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Home » Methods » Nudging


Declining cooperative engagement
Min. 3-5 Project managers or partners or citizens
1 hour
  • Digital whiteboard: Miro or Mural OR shared document (e.g., MS Teams)
  • Video conferencing: Zoom, Microsoft Teams etc.
Best Practices

Explanation of the method

  1. Consider a focused question for which you want to develop nudges, e.g.: How do you get people to eat healthy?
  2. Explain the different characteristics of nudges:
    • A nudge is simple and inexpensive.
    • A nudge increases personal well-being.
    • A nudge does not limit a person's choices.
  3. Now let your creativity run free and think together: What could be possible nudges, i.e., small "nudges" with which you can positively support the desired behavior? When designing the nudges, make sure that they meet all the criteria (simple and inexpensive to implement, do not influence decision-making options, and increase personal well-being) and pin the suggestions to a bulletin board or fill out the template provided. Examples of nudges include green footprints leading to the trash can or, to decline organ donation an extra form would need to be filled out.
  4. The nudges are discussed in the group. All participants take a final vote on which nudges are considered most useful.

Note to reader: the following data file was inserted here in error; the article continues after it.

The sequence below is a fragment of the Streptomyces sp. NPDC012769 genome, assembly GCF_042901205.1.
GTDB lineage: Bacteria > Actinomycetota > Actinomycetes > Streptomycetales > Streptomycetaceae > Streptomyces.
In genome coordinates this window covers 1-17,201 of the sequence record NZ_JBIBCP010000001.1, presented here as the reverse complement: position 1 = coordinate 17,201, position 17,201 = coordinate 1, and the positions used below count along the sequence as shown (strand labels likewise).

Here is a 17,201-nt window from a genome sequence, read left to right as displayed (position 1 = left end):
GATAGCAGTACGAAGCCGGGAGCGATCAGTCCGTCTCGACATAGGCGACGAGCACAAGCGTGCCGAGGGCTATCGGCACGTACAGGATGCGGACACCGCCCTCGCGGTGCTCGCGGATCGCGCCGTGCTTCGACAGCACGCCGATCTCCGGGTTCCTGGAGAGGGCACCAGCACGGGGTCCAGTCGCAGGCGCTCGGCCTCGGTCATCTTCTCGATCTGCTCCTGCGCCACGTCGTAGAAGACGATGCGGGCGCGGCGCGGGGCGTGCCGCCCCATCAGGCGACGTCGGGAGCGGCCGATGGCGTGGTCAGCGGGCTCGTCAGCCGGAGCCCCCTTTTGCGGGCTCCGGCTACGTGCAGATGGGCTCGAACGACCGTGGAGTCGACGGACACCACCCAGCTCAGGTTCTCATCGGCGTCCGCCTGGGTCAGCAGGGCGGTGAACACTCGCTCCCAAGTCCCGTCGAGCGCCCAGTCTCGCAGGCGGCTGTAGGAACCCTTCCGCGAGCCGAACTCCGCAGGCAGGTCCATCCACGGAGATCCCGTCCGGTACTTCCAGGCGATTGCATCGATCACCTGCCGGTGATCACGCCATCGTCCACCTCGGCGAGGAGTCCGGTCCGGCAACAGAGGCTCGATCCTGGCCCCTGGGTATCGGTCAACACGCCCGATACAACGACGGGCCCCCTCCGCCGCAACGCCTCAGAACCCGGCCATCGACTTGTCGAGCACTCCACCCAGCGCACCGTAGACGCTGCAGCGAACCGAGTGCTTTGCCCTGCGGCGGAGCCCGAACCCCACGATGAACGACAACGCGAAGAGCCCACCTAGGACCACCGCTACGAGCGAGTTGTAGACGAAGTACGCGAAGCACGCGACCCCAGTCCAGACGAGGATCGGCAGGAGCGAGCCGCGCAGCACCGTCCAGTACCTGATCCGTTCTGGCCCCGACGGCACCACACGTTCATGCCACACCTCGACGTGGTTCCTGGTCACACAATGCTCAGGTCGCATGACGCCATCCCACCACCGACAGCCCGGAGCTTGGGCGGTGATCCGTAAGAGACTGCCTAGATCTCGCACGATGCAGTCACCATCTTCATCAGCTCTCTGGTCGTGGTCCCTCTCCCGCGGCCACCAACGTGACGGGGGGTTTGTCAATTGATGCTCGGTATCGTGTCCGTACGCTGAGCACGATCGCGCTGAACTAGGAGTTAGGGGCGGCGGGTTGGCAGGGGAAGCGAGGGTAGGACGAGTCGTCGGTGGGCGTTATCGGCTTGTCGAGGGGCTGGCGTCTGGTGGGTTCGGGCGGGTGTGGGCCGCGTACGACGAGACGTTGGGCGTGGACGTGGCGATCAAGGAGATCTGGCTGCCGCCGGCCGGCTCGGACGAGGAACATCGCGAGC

5. Test whether the selected nudges work in your project, change them if necessary or modify them until you feel that they motivate the (potential) project participants in the best possible way.


  • Nudges cost nothing to little, are easy to implement, and often have a big impact.
  • Nudges can simply encourage people to behave in a certain way without restricting their choices or putting pressure on them.
  • Generating nudges takes little time


  • Different groups of people react differently to nudges. Therefore, no general, but only group-specific statements can be made about a certain type of nudges.
  • Nudges have to be tested again in every contextual situation, since there are few empirical values so far.
  • If the nudges are too subtle, they may not be noticed at all.

Advice from practice

  • Try to collect as many different nudges as possible in order to have a good selection.
  • Different types of nudges can be combined. See which ones work best for your project.
  • Test different types of nudges to see which are most successful.
  • Make sure that the nudges are placed neither too subtly nor too conspicuously. Otherwise, they may not be perceived at all or they may be perceived as unserious.
Please note that the tools and methods were created as of August 2024 and all Miro Boards are editable.
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